No one had heard of Panchu Bhol. Not that anyone would have taken the trouble to travel to a village called Badurabar in Puri district, looking for an HIV positive victim. But that was till Doordarshan's health programme, Kalyani, decided to look him up.
Prasar Bharti senior director Usha Bhasin said they sent their anchors in Cuttack, Mama Mishra and Swarup Nayak, to Badurabar. Mishra played the role of 'Sahri didi' and Nayak was 'Chakulia panda'.
When the team met Panchu, he was in no mood to talk. When he did, he only talked of death and the little daughter he had been blessed with but was too scared to pick up, fearing he might pass on the infection. His family had been excommunicated and Panchu had been declared a curse to the village.
But Kalyani's team decided he would suffer no more. ‘Sheri didi’ offered to tie him a rakhi and become his sister. She also ate a sweet Panchu offered. All this while, the villagers watched in awe.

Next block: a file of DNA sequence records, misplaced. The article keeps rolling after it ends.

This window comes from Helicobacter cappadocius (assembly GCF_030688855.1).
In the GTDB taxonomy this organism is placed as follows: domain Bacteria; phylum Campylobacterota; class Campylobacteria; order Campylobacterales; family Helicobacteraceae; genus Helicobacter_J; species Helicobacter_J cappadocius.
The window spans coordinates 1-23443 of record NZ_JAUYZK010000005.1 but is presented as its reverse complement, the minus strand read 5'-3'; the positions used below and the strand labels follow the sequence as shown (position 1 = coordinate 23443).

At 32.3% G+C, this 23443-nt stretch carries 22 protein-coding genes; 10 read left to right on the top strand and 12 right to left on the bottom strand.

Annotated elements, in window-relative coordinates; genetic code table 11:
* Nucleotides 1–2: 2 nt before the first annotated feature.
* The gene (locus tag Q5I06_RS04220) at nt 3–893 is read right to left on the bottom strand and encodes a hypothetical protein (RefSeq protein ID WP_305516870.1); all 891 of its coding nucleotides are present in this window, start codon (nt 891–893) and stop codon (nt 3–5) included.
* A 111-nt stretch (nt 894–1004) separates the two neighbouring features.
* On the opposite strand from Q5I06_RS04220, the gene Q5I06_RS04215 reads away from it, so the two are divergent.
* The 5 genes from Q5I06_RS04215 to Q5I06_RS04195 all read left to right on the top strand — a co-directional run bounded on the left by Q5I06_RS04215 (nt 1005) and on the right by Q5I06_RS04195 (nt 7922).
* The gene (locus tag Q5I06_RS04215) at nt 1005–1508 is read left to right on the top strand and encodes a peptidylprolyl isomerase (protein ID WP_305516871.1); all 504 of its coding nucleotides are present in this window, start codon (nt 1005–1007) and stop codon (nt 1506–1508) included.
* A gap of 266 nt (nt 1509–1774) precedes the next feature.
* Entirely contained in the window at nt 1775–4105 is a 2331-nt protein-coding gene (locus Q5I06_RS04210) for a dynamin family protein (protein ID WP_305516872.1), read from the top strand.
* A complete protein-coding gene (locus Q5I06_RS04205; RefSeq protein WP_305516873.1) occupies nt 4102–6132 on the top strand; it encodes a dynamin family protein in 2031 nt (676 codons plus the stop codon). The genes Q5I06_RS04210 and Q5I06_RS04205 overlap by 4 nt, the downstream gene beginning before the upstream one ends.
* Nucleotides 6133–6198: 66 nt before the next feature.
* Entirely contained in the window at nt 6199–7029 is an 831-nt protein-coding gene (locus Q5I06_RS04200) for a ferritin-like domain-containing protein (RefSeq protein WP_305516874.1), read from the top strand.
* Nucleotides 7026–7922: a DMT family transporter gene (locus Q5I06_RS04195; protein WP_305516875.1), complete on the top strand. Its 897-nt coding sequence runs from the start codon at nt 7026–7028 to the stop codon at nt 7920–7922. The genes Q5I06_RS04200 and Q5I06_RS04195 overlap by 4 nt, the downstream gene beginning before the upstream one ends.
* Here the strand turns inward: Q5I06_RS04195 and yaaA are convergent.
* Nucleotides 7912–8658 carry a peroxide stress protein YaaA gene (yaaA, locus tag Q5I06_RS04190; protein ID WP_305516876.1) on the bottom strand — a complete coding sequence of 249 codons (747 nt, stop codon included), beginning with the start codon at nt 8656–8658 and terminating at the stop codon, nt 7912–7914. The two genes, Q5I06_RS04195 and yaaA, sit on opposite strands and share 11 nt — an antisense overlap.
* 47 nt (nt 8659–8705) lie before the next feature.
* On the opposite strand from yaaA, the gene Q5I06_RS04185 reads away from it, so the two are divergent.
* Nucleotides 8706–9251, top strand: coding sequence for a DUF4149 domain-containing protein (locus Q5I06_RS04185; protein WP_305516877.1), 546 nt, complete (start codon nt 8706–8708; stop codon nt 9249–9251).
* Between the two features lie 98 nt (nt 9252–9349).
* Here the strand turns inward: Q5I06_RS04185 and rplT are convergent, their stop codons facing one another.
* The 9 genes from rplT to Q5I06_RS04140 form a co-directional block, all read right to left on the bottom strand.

"The Kalyani anchors were able to convince the villagers that HIV does not spread through touch or by eating together. The villagers were easily convinced. Panchu held his daughter for the first time and we telecast the entire episode," Bhasin said.
That was in December 2005. The Kalyani anchors did a follow-up after three months. They almost did not recognise Panchu. Gone was the man with the drooping eyes and furrowed brow. Here was a bright, clean-shaven young man championing the cause of HIV victims.
"Sometime back, our team visited him for the third time. By then, Panchu had started a tailoring unit and was teaching some girls in the village. His doctors said he had even begun responding to the anti-retroviral drugs," Bhasin said.
Kalyani, with more than 3,600 episodes, is the longest running health communication initiative in India. It reaches out to more than 550 million people and, to quote a BBC trainer, is "truly reality television". So what if urban India spends its time watching saas-bahu serials?